One of the first local activities the exchange and international students participated in was a hotpot dinner. In an attempt to get a better understanding of hotpot, one of the exchange students said this, “So we basically put everything in but don’t really know what we’re gonna get out of the pot?”


To some extent that’s what hotpot is about, and what residence life is about. You put into the same pot things that at first sight don’t go together and the end result is still great. If you have never tried socialising with anyone outside your own culture before, living in the same room or floor for a whole semester or year might be an overwhelming thought. But like hotpot, if you put people that might seem not so compatible together in the same space and give them some time, the end result might be lifelong friendships.

In the Student Residence, everybody has something to offer, making this residence a miniature global village. A lot of people, local and foreign, have a lot of interesting stories to share, and every story is only as interesting as the people who are listening make it to be. Foreign students, both exchange and international students, can get a sneak peek of the local culture, to decide whether or not they want to venture outside the campus area. Local and mainland students can get to know about foreign cultures and take a chance to interact with people from different cultures. Even between HK students and mainland students, there can be an interesting exchange of cultures.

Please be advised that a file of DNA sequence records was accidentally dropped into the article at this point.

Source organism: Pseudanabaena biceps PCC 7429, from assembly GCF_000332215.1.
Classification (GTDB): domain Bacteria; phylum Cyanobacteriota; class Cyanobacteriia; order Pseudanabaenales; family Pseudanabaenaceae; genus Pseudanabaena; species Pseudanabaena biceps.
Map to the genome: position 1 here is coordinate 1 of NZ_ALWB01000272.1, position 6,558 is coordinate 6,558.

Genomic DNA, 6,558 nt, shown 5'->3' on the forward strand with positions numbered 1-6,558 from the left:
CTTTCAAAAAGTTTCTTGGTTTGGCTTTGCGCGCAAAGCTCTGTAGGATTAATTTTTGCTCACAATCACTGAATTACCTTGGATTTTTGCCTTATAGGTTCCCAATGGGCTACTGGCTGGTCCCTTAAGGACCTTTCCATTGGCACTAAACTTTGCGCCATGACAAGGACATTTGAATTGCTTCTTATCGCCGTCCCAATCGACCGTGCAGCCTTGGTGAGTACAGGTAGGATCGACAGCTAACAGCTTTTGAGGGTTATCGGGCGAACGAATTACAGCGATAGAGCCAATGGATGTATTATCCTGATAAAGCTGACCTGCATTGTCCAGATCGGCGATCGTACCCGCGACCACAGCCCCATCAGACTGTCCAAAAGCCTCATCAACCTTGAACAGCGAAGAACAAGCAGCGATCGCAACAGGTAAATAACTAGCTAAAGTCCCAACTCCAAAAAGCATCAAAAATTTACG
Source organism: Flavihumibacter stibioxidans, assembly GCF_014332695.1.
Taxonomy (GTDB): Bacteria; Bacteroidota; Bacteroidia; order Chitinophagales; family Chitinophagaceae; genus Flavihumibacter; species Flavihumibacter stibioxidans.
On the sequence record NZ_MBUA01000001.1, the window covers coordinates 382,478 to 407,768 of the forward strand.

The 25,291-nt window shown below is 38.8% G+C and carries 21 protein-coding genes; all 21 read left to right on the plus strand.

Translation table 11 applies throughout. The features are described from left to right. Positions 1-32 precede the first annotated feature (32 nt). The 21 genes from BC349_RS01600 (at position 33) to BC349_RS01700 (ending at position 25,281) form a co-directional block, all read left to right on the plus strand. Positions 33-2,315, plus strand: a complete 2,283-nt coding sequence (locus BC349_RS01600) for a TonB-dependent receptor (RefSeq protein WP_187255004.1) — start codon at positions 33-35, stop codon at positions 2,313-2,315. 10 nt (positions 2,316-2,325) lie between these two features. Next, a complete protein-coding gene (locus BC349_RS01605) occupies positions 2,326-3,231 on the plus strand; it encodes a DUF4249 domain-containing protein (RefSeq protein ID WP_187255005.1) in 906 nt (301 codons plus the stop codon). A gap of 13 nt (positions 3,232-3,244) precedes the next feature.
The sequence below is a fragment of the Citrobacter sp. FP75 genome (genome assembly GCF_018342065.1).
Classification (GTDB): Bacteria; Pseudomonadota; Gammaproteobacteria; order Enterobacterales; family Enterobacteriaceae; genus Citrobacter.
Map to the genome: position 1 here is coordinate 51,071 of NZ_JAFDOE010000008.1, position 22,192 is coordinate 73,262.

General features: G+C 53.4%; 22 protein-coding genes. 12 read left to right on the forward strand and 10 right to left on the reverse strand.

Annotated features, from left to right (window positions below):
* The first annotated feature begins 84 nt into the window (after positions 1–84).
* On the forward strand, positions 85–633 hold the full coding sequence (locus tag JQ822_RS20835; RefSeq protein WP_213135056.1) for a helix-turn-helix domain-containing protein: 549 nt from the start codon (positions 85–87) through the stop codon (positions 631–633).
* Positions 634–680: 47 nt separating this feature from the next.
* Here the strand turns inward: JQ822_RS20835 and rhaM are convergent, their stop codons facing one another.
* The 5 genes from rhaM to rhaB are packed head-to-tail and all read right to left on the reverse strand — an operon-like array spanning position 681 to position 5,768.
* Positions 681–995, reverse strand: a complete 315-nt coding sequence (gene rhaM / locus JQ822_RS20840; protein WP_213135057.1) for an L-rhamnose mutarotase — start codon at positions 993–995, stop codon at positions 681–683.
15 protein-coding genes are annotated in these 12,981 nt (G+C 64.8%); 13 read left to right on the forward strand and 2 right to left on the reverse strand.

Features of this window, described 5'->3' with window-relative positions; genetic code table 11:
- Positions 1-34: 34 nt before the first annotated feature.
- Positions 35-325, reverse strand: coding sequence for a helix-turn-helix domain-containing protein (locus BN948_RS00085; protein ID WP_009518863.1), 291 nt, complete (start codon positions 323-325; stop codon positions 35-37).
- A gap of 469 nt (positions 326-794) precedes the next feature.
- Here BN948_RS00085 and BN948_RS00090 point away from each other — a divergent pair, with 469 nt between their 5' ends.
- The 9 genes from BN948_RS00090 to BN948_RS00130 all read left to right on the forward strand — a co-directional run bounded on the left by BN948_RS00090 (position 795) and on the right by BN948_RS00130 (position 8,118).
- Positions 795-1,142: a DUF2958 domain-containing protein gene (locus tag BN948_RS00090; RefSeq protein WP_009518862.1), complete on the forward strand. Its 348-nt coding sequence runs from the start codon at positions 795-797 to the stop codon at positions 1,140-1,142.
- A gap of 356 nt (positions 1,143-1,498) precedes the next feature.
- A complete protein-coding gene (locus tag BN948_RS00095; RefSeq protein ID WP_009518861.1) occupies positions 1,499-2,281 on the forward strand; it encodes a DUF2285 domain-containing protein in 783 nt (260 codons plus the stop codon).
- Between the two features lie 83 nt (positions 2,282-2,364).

Exchange students from past years have built friendships that have lasted long after their stay in HK. Julien Verona, a French student studying in HEC Montreal who came to City University for an exchange semester in 2009/10, has had his Malaysian friend from City University visit him in Paris, and another City University student from India will be spending a semester on exchange in McGill University in Montreal. He was able to help both the students a lot before and during their visits and the three of them still keep in touch after all this while.

So next time you see someone in the lift lobby, Common Room, lawn or Homey Kitchen, don’t hesitate to say “Hi!”, “How you doing?”, “Neih hou ma?” or “Ni hao!”. Who knows, you might be speaking to your future best friend or even future business partner!